We may say at the outset that sec. 102.03 (1) (c), Stats. 1953, does not apply in this case. Richardson's place of employment was not limited to the employer's premises but included all the area around Eau Claire and Stanley. The evidence is that he worked the general Stanley-Eau Claire area, traveling wherever his sales leads required and working whatever hours he deemed necessary. Under these conditions an employee is entitled to the protection of the Workmen's Compensation Act until he returns to his home, unless the evidence shows that he deviated for his own private purposes.

The answer to the question on this appeal — whether Richardson was within the scope of his employment when injured — depends on whether the commission was justified in disregarding his testimony that he intended to call on a customer the evening of the accident.

The attorney general points out that it was the commission's duty to deny compensation if the evidence warranted doubt that Richardson was performing service for his employer when he was injured. The rule is stated as follows in Beem v. Industrial Comm. (1943), 244 Wis. 334, 337, 12 N.W.2d 42:

"`If the evidence before the commission was such as to raise in the minds of the commission a legitimate doubt as to the existence of facts essential to compensation, it would be the duty of the commission to deny compensation, on the ground that the applicant did not sustain the burden of proving to the satisfaction of the commission that the facts were as he claimed them to be.'"

This does not mean, however, that any doubt is a legitimate doubt so long as the commission chooses to entertain it. While the applicant has the burden to prove his facts to the satisfaction of the commission, the rule does not permit the commission to exercise its judgment arbitrarily and capriciously. With respect to Richardson's intention to visit Loomis on business after the family supper, he testified in detail: He had previously sold Loomis cars and appliances; he visited Loomis in the morning to "dicker" with him about cars that he and his son were interested in buying Loomis was sowing rye, was too busy to talk to him then and asked him to return in the evening. This was the testimony which the commission considered incredible. We cannot so consider it. It would have been a simple matter to call upon Loomis for verification or denial of it. There must be in the testimony some inherent inconsistency before the commission is warranted in entertaining a legitimate doubt. It cannot rely solely upon its cultivated intuition.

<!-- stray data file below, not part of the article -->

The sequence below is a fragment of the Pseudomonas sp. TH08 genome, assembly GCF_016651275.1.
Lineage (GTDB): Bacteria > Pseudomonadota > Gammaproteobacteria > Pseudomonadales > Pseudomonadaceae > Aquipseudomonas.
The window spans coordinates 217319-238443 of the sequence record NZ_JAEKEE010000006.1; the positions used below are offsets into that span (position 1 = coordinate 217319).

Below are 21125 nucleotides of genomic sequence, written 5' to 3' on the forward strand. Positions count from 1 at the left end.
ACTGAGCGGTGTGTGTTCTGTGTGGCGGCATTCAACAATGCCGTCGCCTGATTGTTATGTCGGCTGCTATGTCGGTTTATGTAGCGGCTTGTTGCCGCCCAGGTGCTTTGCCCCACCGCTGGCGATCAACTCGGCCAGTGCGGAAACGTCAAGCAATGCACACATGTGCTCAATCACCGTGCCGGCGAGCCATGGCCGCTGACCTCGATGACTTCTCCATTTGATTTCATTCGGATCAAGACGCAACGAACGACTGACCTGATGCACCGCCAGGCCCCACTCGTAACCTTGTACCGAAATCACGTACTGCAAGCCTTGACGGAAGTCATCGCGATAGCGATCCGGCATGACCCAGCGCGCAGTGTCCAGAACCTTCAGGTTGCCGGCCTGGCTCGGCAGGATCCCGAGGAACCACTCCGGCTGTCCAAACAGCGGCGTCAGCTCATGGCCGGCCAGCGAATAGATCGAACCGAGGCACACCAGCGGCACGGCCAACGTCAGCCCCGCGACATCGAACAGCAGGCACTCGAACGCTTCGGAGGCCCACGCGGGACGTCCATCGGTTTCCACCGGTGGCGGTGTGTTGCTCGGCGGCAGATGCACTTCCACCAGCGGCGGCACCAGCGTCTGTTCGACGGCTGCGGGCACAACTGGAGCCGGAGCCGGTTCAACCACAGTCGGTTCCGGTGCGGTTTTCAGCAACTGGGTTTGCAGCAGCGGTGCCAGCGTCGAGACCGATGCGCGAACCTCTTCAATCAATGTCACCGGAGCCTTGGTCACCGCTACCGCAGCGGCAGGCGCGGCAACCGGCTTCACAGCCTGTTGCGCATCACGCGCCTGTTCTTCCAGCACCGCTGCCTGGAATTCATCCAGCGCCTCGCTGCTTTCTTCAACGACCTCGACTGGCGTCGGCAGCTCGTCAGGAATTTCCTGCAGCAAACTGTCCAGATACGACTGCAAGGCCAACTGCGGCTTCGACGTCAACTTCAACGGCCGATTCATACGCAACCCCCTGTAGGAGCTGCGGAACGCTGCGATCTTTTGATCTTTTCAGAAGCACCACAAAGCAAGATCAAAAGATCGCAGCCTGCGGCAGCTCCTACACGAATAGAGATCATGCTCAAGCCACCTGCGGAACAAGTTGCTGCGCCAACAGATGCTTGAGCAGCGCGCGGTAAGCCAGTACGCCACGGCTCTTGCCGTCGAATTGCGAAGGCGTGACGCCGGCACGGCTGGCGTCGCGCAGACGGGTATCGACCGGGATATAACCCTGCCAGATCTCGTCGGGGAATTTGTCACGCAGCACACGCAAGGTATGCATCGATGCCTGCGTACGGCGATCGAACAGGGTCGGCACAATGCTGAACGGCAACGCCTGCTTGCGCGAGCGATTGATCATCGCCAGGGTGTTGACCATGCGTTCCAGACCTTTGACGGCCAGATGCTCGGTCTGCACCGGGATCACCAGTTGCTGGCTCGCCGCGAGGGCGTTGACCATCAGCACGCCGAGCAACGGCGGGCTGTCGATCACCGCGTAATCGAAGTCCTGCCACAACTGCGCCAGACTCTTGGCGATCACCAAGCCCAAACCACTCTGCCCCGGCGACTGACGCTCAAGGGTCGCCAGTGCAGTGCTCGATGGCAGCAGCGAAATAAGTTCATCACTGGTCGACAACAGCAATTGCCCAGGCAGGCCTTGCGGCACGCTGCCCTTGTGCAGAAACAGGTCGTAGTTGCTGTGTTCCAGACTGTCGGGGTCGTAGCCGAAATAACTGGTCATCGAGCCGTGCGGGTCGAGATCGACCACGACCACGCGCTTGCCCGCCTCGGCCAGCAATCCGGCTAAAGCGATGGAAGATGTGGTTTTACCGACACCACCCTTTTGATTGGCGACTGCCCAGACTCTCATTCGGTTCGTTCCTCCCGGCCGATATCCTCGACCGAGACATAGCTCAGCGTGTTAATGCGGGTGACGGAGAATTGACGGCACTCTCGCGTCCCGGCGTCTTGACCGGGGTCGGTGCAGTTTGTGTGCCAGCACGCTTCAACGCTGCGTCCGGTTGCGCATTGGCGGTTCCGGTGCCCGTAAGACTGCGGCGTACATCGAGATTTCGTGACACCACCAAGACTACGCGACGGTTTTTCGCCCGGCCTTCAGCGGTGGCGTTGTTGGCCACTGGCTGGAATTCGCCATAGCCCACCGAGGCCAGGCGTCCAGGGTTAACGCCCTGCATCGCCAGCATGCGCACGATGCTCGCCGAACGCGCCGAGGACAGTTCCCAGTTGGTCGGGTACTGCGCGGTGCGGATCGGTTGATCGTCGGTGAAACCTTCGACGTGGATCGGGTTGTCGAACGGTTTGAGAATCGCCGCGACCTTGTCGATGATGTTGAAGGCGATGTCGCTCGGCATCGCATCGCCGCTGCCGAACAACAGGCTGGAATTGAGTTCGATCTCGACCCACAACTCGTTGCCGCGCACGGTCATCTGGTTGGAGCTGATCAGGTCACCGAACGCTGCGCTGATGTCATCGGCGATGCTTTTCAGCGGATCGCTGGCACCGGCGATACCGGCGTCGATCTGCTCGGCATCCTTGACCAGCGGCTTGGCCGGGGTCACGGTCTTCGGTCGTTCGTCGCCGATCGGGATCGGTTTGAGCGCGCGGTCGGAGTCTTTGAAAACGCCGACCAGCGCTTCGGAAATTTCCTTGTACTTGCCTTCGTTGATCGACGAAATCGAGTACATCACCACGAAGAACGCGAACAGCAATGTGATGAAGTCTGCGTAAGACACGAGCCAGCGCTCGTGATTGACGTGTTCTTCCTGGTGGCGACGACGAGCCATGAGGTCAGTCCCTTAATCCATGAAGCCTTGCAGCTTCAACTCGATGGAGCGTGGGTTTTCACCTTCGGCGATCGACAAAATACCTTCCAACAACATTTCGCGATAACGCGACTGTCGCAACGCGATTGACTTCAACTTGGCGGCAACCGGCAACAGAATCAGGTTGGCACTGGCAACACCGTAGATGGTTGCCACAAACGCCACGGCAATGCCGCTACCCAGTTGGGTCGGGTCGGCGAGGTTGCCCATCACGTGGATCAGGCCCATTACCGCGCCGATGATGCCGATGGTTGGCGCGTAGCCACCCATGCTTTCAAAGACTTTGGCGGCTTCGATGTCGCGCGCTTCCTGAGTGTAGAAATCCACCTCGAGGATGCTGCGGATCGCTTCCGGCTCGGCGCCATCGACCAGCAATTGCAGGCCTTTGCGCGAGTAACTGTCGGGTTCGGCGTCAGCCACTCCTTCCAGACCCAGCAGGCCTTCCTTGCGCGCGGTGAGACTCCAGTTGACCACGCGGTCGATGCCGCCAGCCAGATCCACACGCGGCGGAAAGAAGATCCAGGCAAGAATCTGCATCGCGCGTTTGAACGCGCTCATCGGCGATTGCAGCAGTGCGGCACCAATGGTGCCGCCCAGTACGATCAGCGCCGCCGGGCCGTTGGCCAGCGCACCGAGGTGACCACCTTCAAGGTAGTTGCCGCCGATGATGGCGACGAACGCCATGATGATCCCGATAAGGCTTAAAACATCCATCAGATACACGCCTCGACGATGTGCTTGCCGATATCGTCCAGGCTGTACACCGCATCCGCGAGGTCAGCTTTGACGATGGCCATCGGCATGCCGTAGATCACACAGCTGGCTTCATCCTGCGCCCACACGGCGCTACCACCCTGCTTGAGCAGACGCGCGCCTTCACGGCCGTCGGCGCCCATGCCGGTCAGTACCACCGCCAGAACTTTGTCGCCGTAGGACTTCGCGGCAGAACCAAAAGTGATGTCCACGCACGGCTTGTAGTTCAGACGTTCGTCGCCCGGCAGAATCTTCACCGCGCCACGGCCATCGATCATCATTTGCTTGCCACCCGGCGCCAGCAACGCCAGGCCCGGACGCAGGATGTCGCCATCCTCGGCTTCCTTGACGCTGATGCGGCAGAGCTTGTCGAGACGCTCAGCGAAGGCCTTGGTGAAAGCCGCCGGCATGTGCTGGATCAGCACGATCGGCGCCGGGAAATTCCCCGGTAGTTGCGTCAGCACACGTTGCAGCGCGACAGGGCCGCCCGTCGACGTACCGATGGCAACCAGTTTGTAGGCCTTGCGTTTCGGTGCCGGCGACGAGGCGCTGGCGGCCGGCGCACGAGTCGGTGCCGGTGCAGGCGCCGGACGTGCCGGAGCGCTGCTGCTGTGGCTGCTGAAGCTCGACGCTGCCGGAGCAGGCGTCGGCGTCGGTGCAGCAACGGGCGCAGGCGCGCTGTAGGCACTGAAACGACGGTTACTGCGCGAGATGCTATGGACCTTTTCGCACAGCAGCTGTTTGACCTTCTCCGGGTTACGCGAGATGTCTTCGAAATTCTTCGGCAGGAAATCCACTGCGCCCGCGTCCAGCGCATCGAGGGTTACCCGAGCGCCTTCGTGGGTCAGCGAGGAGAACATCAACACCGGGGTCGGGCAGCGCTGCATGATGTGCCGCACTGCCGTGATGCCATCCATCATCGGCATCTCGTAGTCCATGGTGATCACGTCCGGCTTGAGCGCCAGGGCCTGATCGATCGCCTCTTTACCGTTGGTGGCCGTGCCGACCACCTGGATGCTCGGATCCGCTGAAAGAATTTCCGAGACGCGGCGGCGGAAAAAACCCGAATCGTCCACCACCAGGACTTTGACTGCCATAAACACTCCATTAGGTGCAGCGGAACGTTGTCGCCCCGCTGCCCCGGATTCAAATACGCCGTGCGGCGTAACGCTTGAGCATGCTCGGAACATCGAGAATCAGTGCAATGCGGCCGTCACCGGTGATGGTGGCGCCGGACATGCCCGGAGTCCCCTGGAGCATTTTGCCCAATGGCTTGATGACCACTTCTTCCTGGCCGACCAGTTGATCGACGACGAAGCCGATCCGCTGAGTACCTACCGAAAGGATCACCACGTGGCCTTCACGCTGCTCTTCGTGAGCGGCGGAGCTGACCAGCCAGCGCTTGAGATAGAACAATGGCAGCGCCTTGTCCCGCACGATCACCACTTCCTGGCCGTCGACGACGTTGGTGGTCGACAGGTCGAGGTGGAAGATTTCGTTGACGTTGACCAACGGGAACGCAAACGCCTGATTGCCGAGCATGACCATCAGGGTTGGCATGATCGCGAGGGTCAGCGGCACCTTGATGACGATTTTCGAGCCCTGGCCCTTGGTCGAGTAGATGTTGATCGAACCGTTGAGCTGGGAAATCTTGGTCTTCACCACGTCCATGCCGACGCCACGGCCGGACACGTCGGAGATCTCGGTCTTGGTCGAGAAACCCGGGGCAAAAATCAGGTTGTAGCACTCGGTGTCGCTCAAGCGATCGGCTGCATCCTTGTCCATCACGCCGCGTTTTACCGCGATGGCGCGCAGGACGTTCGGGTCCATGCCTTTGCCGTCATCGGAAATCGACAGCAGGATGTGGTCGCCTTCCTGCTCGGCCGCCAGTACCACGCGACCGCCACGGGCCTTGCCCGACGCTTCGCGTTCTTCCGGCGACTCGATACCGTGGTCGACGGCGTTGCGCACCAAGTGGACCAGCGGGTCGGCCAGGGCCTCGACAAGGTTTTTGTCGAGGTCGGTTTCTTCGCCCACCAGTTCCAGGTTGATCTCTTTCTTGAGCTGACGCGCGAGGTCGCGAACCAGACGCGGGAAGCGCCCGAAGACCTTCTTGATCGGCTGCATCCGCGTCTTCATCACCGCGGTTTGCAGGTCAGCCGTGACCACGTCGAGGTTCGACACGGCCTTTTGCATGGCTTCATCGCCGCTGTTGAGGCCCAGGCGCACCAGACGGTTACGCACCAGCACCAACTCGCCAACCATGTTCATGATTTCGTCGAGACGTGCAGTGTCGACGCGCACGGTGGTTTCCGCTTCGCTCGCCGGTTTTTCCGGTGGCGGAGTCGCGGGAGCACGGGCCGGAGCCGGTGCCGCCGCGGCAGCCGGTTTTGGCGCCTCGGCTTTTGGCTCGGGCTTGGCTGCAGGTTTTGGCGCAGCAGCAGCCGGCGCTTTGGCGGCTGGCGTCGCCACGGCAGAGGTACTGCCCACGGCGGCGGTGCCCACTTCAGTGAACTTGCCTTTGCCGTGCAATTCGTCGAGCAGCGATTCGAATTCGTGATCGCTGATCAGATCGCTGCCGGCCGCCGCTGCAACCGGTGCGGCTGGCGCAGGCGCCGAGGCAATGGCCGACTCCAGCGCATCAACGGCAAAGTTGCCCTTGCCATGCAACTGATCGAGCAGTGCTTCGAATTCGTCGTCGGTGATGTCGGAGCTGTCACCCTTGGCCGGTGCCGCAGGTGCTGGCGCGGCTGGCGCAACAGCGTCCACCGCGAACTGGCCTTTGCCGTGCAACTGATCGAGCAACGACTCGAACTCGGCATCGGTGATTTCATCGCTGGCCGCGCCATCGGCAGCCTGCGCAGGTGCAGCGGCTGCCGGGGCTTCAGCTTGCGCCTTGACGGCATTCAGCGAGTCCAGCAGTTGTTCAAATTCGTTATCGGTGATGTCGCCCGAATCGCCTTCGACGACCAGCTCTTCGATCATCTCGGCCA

In Molinaro v. Industrial Comm. (1956), 273 Wis. 129, 76 N.W.2d 547, where we reiterated the rule that the commission is the sole judge of the credibility of witnesses, Mrs. Molinaro's testimony regarding her injury, which the commission found incredible, was strikingly inconsistent with facts testified to by the doctor with respect to the usual symptomatic concomitants of the type of injury she sustained.

No part of Richardson's testimony was brought into doubt by that of other witnesses; his was the only testimony in the record. Nor is his statement that he intended to call on Loomis in the evening inconsistent with any of the other facts to which he testified or with the exercise of common sense. He was a car salesman; his hours of work were such as he alone determined; his employment involved traveling and selling away from the premises of his employer. What is incredible about a car salesman visiting a prospect in the evening? The fact that he sometimes made sales on the employer's premises does not make his testimony incredible. Nor does the fact that he visited the garage before leaving Stanley on the day of the accident compel the conclusion that he was through with his work when he left the employer's premises. Richardson admitted he was going to meet his family for dinner, but he testified there was nothing of a festive nature about the anticipated dinner. Would the commission have found it easier to believe Richardson if he had testified he intended to cat alone, or at home?